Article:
• Majlis Peguam
berarak serah memo ke pejabat PM
• Hampir 2,000 peguam tuntut tubuh suruhanjaya kehakiman
• Lawyers walk for justice
Lawyers and social activists march for justice
©The Straits Times, Singapore (Used by permission)
by Hazlin Hassan, Malaysia Correspondent
They demand probe into claims of judge–fixing by a
PUTRAJAYA – ABOUT 1,000 lawyers and activists staged a rare show of civil disobedience against the Abdullah administration yesterday. (Click here to view the Picture Gallery)
The demonstrators marched from the court complex in Putrajaya to the Prime Minister's Office to demand that the government investigate accusations that a prominent lawyer had attempted to influence the appointment of a judge to a top post.
Dozens of police officers, riot police, trucks and even a police helicopter
trailed the protesters, who included members of opposition parties Parti Islam
SeMalaysia, Democratic Action Party and Keadilan.
Curious civil servants watched the march from their windows.
'We are walking for justice, we want judicial reform,' said Bar Council president Ambiga Sreenevasan. 'Lawyers don't walk every day. When lawyers walk, something is wrong.'
She said confidence in the judiciary had suffered since 1988, when constitutional changes reduced its powers and gave the government the upper hand in making decisions.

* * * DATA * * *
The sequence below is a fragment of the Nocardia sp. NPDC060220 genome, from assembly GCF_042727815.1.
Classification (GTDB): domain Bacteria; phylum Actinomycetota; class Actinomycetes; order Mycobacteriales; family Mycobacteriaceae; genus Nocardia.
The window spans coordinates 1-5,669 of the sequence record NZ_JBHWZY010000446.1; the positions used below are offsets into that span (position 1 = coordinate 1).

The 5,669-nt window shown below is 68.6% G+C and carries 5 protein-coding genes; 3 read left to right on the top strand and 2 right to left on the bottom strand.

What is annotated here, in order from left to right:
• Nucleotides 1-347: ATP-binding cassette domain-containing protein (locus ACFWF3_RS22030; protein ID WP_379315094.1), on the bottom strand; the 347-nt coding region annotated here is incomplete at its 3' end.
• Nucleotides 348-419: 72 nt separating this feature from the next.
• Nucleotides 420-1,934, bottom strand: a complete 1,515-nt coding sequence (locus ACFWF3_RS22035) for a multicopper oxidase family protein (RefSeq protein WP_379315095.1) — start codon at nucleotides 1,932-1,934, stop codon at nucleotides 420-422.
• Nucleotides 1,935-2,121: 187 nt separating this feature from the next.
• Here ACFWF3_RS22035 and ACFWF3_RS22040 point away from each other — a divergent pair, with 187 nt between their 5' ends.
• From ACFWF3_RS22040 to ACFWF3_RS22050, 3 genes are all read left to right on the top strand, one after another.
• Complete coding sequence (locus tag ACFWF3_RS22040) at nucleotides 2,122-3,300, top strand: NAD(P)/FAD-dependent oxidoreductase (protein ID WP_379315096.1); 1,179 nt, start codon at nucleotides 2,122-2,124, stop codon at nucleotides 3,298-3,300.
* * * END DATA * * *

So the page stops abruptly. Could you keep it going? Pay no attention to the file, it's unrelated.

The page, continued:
Malaysian lawyers have marched twice in the past, once in the 1970s and again in the late 1990s, she said.
At the centre of the present turmoil is a video clip released a week ago by former deputy prime minister Anwar Ibrahim.
It allegedly shows a lawyer speaking on his cellphone and telling a judge that he would push his name for a senior position.
He also names a number of other judges, a tycoon and a senior politician during the conversation.
The video clip has triggered speculation over corruption and abuse of power in the promotion and demotion of judges.
Yesterday, demonstrators walked from the magnificent granite–and–marble Palace of Justice, housing Malaysia's highest court, to Prime Minister Abdullah Badawi's office.
'We want justice!' chanted the lawyers, who were dressed in suits, as they marched while holding banners stating 'Stop the patronage, stop the rot' and 'Clean up the judiciary'.
Earlier, several buses packed with supporters were prevented from entering Putrajaya as police closed off many of the roads leading into the administrative capital.
Rain drenched the marchers just as they ended their demonstration peacefully.
Ms Sreenevasan presented a memorandum from the Bar Council to a government official. It demanded a royal commission of inquiry into the allegations.
Datuk Seri Abdullah is currently in New York.
The Bar Council also called for an independent commission to oversee judicial appointments. At present, judges are appointed by the Malaysian King on the Prime Minister's advice.
The protest was held despite the government's announcement on Tuesday that a special independent panel had been set up to investigate the authenticity of the video.
The move stopped short of a royal commission of inquiry, which has special powers to subpoena evidence and witnesses.